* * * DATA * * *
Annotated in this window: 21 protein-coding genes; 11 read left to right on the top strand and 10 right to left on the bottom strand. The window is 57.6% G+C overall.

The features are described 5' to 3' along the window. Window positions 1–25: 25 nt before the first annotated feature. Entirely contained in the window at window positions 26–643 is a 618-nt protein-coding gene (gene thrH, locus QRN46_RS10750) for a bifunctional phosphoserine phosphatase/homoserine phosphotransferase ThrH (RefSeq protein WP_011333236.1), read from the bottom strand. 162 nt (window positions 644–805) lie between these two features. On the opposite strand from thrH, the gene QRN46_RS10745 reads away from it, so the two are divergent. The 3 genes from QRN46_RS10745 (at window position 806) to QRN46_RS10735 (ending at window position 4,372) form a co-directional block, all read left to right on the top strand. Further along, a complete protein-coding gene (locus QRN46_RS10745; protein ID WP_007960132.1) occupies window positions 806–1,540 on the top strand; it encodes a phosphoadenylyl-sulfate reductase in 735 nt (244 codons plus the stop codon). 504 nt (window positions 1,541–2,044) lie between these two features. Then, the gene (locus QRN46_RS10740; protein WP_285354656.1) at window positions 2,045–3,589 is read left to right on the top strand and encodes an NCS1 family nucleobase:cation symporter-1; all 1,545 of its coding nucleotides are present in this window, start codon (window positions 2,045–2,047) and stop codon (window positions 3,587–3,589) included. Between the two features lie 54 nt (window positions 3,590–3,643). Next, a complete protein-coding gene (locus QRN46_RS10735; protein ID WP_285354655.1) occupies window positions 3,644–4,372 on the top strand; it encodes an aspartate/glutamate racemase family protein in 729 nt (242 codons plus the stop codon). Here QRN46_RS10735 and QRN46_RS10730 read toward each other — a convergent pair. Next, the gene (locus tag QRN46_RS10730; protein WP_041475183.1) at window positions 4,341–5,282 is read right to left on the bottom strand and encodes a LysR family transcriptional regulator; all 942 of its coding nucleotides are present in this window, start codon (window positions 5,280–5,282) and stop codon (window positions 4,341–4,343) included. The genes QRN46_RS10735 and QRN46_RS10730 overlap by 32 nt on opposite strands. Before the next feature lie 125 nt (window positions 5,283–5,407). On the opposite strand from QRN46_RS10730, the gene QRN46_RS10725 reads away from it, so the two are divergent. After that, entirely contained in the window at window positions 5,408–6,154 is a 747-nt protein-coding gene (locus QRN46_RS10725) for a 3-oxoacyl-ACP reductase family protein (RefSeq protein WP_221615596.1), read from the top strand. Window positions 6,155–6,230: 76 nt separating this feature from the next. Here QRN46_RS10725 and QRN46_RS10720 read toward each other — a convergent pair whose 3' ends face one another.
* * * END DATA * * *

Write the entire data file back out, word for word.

Annotated in this window: 21 protein-coding genes; 11 read left to right on the top strand and 10 right to left on the bottom strand. The window is 57.6% G+C overall.

The features are described 5' to 3' along the window. Window positions 1–25: 25 nt before the first annotated feature. Entirely contained in the window at window positions 26–643 is a 618-nt protein-coding gene (gene thrH, locus QRN46_RS10750) for a bifunctional phosphoserine phosphatase/homoserine phosphotransferase ThrH (RefSeq protein WP_011333236.1), read from the bottom strand. 162 nt (window positions 644–805) lie between these two features. On the opposite strand from thrH, the gene QRN46_RS10745 reads away from it, so the two are divergent. The 3 genes from QRN46_RS10745 (at window position 806) to QRN46_RS10735 (ending at window position 4,372) form a co-directional block, all read left to right on the top strand. Further along, a complete protein-coding gene (locus QRN46_RS10745; protein ID WP_007960132.1) occupies window positions 806–1,540 on the top strand; it encodes a phosphoadenylyl-sulfate reductase in 735 nt (244 codons plus the stop codon). 504 nt (window positions 1,541–2,044) lie between these two features. Then, the gene (locus QRN46_RS10740; protein WP_285354656.1) at window positions 2,045–3,589 is read left to right on the top strand and encodes an NCS1 family nucleobase:cation symporter-1; all 1,545 of its coding nucleotides are present in this window, start codon (window positions 2,045–2,047) and stop codon (window positions 3,587–3,589) included. Between the two features lie 54 nt (window positions 3,590–3,643). Next, a complete protein-coding gene (locus QRN46_RS10735; protein ID WP_285354655.1) occupies window positions 3,644–4,372 on the top strand; it encodes an aspartate/glutamate racemase family protein in 729 nt (242 codons plus the stop codon). Here QRN46_RS10735 and QRN46_RS10730 read toward each other — a convergent pair. Next, the gene (locus tag QRN46_RS10730; protein WP_041475183.1) at window positions 4,341–5,282 is read right to left on the bottom strand and encodes a LysR family transcriptional regulator; all 942 of its coding nucleotides are present in this window, start codon (window positions 5,280–5,282) and stop codon (window positions 4,341–4,343) included. The genes QRN46_RS10735 and QRN46_RS10730 overlap by 32 nt on opposite strands. Before the next feature lie 125 nt (window positions 5,283–5,407). On the opposite strand from QRN46_RS10730, the gene QRN46_RS10725 reads away from it, so the two are divergent. After that, entirely contained in the window at window positions 5,408–6,154 is a 747-nt protein-coding gene (locus QRN46_RS10725) for a 3-oxoacyl-ACP reductase family protein (RefSeq protein WP_221615596.1), read from the top strand. Window positions 6,155–6,230: 76 nt separating this feature from the next. Here QRN46_RS10725 and QRN46_RS10720 read toward each other — a convergent pair whose 3' ends face one another.